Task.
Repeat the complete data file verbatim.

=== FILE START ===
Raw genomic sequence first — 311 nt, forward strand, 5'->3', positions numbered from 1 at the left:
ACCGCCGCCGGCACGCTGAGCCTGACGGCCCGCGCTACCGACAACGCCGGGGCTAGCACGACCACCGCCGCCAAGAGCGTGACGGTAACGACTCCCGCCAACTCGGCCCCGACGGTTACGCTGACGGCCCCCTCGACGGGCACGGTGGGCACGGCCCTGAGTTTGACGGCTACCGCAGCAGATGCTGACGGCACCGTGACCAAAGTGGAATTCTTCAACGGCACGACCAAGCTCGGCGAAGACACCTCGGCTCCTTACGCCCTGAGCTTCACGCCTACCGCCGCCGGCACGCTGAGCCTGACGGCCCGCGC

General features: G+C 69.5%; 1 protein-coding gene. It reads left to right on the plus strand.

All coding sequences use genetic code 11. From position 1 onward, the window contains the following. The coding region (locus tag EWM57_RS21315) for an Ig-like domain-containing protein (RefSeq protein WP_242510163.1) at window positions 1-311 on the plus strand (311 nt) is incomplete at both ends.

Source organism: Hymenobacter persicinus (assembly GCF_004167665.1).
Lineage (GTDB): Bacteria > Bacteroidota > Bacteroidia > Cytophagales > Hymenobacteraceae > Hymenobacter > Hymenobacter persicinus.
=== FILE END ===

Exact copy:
Raw genomic sequence first — 311 nt, forward strand, 5'->3', positions numbered from 1 at the left:
ACCGCCGCCGGCACGCTGAGCCTGACGGCCCGCGCTACCGACAACGCCGGGGCTAGCACGACCACCGCCGCCAAGAGCGTGACGGTAACGACTCCCGCCAACTCGGCCCCGACGGTTACGCTGACGGCCCCCTCGACGGGCACGGTGGGCACGGCCCTGAGTTTGACGGCTACCGCAGCAGATGCTGACGGCACCGTGACCAAAGTGGAATTCTTCAACGGCACGACCAAGCTCGGCGAAGACACCTCGGCTCCTTACGCCCTGAGCTTCACGCCTACCGCCGCCGGCACGCTGAGCCTGACGGCCCGCGC

General features: G+C 69.5%; 1 protein-coding gene. It reads left to right on the plus strand.

All coding sequences use genetic code 11. From position 1 onward, the window contains the following. The coding region (locus tag EWM57_RS21315) for an Ig-like domain-containing protein (RefSeq protein WP_242510163.1) at window positions 1-311 on the plus strand (311 nt) is incomplete at both ends.

Source organism: Hymenobacter persicinus (assembly GCF_004167665.1).
Lineage (GTDB): Bacteria > Bacteroidota > Bacteroidia > Cytophagales > Hymenobacteraceae > Hymenobacter > Hymenobacter persicinus.